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TOPEKA, Kan. (AP) — Gov. Sam Brownback is satisfied that Kansas' public pension system is on a solid financial footing, though he said Friday that he's still open to big changes such as creating a 401(k)-style plan for new teachers and government workers.
The Republican governor had a Statehouse news conference to highlight improvements in the Kansas Public Employees Retirement System in recent years. He also touted the state's sale last month of $1 billion in bonds aimed at bolstering the pension system's finances.
"We'll continue to review other policy options, but I'm pleased with the direction we're heading," Brownback said.
The pension system projects that benefits due retirees over the next 18 years were 62 percent funded at the end of last year, with anticipated revenues and investment earnings falling nearly $9.5 billion short. A 2012 law committed the state to greater contributions and revised benefits for new employees so the gap would be eliminated in 2033. The National Association of State Retirement Administrators recommends funding of 80 percent as a healthy level for public pension funds.
Brownback argues that issuing bonds makes closing the gap easier, immediately boosting the funding ratio. State officials expect KPERS to earn more from investing the funds raised than it will pay in interest to bond holders over the debt's 30-year life.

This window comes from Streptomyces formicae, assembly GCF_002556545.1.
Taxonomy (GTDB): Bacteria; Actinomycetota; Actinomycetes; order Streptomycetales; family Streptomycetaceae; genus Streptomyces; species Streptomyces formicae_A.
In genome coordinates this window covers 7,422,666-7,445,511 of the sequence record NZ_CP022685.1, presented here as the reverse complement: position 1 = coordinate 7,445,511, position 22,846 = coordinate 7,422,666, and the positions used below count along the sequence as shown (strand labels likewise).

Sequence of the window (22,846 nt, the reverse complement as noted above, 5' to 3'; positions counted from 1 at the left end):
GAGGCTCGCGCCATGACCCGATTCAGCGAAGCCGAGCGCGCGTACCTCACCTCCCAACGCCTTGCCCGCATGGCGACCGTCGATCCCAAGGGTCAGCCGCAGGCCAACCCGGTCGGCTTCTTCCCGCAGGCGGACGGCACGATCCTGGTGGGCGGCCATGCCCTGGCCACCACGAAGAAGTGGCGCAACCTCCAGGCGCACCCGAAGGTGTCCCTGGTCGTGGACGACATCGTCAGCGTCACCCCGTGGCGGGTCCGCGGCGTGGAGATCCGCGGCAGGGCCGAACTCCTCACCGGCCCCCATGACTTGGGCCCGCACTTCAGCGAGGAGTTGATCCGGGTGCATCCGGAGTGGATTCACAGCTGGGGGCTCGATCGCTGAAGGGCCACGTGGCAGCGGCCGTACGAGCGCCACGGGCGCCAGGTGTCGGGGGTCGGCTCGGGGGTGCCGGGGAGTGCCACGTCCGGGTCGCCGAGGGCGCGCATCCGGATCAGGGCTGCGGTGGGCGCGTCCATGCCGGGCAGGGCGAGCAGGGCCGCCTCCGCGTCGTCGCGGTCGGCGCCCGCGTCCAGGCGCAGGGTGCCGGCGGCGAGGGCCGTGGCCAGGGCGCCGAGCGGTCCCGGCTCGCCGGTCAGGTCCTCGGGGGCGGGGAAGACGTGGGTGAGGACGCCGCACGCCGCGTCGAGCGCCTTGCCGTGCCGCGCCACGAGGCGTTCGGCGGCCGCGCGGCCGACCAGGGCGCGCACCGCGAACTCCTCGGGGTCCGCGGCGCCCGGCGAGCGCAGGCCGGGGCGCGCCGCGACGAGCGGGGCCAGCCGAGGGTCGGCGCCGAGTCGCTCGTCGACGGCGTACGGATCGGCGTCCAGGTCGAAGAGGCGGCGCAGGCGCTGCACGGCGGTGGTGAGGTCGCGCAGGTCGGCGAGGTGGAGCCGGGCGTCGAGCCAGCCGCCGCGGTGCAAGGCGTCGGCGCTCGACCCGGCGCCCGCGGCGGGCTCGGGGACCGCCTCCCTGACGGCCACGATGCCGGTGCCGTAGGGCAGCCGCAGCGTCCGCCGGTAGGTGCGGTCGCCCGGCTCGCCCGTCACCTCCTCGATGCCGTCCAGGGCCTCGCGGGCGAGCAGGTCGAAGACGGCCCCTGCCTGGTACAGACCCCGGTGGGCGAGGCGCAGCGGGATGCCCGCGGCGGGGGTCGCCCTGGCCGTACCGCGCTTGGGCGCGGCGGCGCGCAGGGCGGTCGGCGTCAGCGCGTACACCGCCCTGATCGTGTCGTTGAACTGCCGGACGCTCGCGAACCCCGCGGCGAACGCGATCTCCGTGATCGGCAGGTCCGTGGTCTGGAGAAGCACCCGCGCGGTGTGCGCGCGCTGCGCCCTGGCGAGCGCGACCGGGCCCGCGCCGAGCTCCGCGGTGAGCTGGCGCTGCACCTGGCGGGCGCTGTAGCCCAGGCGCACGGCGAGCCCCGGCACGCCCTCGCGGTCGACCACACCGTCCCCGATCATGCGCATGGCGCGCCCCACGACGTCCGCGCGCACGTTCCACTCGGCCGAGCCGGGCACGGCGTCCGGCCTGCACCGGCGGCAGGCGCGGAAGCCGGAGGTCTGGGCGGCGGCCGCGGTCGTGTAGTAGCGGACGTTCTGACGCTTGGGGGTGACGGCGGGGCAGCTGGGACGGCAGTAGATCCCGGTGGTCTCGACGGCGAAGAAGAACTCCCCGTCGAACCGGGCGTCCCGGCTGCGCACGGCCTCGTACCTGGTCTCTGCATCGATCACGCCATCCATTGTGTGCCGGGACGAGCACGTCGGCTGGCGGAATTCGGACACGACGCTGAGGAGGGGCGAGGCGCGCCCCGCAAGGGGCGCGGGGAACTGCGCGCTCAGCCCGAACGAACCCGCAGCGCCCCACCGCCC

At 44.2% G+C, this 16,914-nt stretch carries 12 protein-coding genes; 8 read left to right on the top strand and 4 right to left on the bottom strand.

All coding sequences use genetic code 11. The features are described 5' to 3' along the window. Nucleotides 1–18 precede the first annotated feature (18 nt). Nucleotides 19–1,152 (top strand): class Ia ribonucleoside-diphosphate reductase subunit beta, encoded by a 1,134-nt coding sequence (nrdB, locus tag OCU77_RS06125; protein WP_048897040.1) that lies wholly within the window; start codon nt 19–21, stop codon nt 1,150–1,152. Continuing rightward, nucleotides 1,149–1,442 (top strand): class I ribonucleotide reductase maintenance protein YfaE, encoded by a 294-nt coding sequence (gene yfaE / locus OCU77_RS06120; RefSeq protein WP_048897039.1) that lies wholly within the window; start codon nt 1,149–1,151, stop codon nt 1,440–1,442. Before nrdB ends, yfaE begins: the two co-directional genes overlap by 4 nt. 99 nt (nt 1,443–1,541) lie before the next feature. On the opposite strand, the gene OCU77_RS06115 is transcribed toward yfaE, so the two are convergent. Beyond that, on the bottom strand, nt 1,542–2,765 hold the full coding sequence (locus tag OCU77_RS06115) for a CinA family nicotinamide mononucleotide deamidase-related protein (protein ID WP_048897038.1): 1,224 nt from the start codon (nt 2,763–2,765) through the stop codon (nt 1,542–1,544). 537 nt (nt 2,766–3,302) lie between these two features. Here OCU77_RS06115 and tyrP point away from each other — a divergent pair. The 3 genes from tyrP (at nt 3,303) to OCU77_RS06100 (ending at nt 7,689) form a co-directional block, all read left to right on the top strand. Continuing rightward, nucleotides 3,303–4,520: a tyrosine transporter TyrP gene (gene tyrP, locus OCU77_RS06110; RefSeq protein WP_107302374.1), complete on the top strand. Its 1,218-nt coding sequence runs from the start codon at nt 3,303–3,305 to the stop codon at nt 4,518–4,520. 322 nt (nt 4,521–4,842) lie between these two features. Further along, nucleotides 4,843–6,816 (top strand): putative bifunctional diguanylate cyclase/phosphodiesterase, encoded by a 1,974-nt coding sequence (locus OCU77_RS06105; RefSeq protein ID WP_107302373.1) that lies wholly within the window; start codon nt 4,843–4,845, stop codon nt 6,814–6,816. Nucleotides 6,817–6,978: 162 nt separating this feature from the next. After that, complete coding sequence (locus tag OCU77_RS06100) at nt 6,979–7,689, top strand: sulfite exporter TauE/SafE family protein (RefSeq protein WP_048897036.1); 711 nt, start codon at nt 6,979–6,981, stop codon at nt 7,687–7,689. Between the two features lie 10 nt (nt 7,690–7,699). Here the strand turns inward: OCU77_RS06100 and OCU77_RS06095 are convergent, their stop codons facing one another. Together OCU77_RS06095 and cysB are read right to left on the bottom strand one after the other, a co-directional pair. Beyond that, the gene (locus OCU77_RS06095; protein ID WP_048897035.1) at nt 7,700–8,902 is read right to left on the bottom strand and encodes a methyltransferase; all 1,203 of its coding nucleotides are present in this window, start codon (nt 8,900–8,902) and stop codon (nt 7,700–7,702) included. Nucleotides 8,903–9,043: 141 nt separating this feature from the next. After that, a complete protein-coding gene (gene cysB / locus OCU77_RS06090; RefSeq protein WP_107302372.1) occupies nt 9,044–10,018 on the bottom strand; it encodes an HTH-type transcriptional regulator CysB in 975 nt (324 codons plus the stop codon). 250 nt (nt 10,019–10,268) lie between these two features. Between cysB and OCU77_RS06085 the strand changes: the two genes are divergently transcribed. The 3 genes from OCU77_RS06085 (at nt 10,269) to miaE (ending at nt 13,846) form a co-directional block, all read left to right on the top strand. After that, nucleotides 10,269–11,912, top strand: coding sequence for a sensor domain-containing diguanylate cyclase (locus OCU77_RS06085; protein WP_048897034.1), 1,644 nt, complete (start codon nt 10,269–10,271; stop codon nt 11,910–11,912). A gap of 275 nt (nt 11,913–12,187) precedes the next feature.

The move has been questioned by some analysts nationally. In a report last month, a national rating agency, Moody's Investors Service, said "it represents a riskier strategy than the simpler alternative of making larger pension contributions."
Brownback said dealing with the pension system is "not a glamorous thing."
"You get more appreciation if you put more money in other places, if you're announcing things like new roads," Brownback said.
Two top Brownback advisers last year proposed studying privatizing KPERS, and the governor has supported a 401(k)-style plan for new workers. Traditional KPERS plans base benefits on years of service and salary, not investment earnings.
Mark Desetti, a lobbyist for the state's largest teachers' union, said Brownback and other Kansas officials should resist more big changes after the ones enacted in recent years.
"Now you let those reforms take effect," he said.
Kansas public pension system: http://www.kpers.org/ .
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